I had two main goals: see the Issenheim Altarpiece, and wander around the streets taking photos of all the picturesque half-timbered buildings I'd seen online. The first goal was facilitated by the fact that it was "Museum Night" when we visited, meaning that all the museums had special late openings (for free!), so that meant that we had the whole afternoon to stroll about the city. Minus the two hours we spent sitting at a café in the sunshine, of course.

The first impression was that Colmar is, indeed, amazingly lovely and charming. Rows of brightly-painted half-timbered houses, narrow cobblestone streets, picturesque canals, ivy- or rose-covered façades: it's got it all. Cue (by the way, has anyone else noticed "que" suddenly cropping up everywhere for "cue"? Irritating) much frenzied snapping and posing in an attempt to capture the perfect shot without a million old people in the background. (Nothing against old people, but there were a hell of a lot of them cluttering up every picturesque landscape and taking a long time to move out of shot.)

My sunglasses broke :( So mission #1 was finding an H&M for some cheap replacements, but not before a couple of squinty photo opps

Statue in front of the Bertholdi museum - a native of Colmar who designed the Statue of Liberty

So many outfits

Obviously, it was amazingly cute. I have literally dozens more photos that I could put up showing the city's charms. As time went on though, we were both reflecting on whether it was too cute, too chocolate-box. It's tedious to go somewhere as a tourist and then complain that it's touristy (fair game when you live there though, as long as you're not too obnoxious about it). Although I try to pride myself on not being a "bad" tourist (talking too loudly, stopping dead in the middle of the street, wearing a backpack on a crowded train etc.), god forbid I turn into one of those pretentious wankers who like to drone on about being a "traveller, not a tourist, maaaan". I think Colmar is partly saved by the fact that everything doesn't look brand spanking new - the paint is bright, but you can tell it hasn't all been uniformly slapped on in the last year or whatever. But although it is genuinely, really really pretty and I enjoyed seeing it, it maybe lacks a bit of soul.

The plan for the evening was to grab an early dinner and then go to the museum afterwards. However, every restaurant we had scoped out online was either full or didn't appeal in person. So we decided to quickly nip in to the Dominican church - which is currently housing the Issenheim altarpiece and a few other works while its usual home, the Unterlinden Museum, is being renovated - before eating. It was actually really nice seeing these works in an ecclesiastical setting, and thanks to the free entry, the church had a lively buzz to it which you wouldn't necessarily usually associate with a museum or church.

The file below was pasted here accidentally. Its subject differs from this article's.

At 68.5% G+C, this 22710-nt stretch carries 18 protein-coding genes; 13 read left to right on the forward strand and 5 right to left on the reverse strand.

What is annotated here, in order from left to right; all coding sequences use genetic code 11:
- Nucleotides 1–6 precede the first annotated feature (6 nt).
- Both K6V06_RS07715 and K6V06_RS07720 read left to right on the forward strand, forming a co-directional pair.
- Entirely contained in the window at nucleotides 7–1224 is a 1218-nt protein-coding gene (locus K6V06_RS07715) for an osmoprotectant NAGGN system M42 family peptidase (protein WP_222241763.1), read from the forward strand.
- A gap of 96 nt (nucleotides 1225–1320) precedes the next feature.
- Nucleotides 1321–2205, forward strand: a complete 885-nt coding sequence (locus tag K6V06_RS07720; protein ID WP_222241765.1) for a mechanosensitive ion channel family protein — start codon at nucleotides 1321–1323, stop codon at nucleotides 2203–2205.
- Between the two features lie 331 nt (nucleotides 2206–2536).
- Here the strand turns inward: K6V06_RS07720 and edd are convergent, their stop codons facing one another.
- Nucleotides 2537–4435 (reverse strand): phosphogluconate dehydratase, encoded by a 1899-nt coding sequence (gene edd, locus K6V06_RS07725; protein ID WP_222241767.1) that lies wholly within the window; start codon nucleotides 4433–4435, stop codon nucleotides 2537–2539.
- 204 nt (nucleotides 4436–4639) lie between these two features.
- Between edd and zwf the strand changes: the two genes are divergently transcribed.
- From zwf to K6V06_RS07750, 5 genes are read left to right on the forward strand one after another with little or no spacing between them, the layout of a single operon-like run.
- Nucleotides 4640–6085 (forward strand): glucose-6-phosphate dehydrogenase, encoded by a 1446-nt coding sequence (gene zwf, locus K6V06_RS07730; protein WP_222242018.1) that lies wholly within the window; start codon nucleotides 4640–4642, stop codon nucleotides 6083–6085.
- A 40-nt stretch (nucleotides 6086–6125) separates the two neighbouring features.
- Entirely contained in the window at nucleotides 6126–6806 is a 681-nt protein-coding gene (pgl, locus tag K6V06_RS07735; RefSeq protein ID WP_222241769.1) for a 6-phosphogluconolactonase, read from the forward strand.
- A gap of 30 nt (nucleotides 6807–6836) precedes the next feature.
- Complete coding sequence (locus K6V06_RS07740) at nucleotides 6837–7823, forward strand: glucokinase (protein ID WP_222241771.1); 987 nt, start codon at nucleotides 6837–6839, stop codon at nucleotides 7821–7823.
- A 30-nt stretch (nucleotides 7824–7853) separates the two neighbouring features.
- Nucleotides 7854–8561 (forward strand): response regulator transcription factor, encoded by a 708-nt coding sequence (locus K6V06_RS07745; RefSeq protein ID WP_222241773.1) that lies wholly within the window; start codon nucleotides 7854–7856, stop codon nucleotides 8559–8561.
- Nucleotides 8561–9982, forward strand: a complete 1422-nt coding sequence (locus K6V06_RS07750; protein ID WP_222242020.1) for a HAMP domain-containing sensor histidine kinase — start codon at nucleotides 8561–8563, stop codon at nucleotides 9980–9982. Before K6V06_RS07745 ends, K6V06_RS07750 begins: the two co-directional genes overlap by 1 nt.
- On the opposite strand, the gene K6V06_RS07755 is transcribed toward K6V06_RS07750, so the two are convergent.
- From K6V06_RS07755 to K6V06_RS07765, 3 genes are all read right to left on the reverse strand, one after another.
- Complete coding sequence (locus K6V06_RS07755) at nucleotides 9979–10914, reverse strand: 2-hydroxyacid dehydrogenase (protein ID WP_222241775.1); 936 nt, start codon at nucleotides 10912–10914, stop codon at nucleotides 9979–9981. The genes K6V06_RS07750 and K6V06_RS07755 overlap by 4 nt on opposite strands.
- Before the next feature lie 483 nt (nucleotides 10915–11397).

At first, I thought just the big crucifixion scene below was the altarpiece, but it turns out that it was a very elaborate multi-part piece with folding doors over a carved wooden centre (I took a photo of a helpful model below). I didn't fall in love with it, but I think I definitely appreciated it more once I realised the scope of the work.

The altarpiece (painted panels on the left and wooden carving on the right) in the Dominican church

The altarpiece's central scene

A very green, very dead Jesus being laid in the tomb
Jesus had the grossest feet I've ever seen

Another set of wings of the altarpiece

Close-up of monsters on the altarpiece

A model showing how the altarpiece was put together

Another elaborate altarpiece by a different artist (there's like 8 different panels to it as well). I actually liked the vivid colours of this one better than the Issenheim altarpiece

After checking out the church, the idea was to have a quick dinner before taking a quick look at the rest of the collection in the Unterlinden Museum (which closed at 10 pm). We just decided to sit at the nearest place, which was a mistake. We had to sit outside because it was full inside, which was okay at first but got progressively colder (and neither of us had brought a jacket out), which wouldn't have been too bad except the service was soooo slow. I was feeling sick (too much bubbles of the winey variety in the bath methinks), we were freezing, and the food was fine but not good enough to make up for the service. We had taken a fixed menu and wanted to abandon before the cheese course (which took so long to come that I wondered whether they were actually making some elaborate cheese-based confection - nope, it was just a bit of munster on a plate) except that we asked for the bill several times (when we could flag down a waiter, which wasn't often) and they didn't bring it. Instead of a tip (which are included anyway in the bill in France, before anyone gets upset), I wrote "Slow service" and a frowny face on the receipt. So thanks Restaurant Pfeffel for making us miss out on going to the museum. We should have left earlier, if you have to say "I'm going to the loo, if they haven't taken our order by the time I get back, we're leaving", you should probably just leave. Well, at least we managed to see the jewels in the Unterlinden collection before dinner...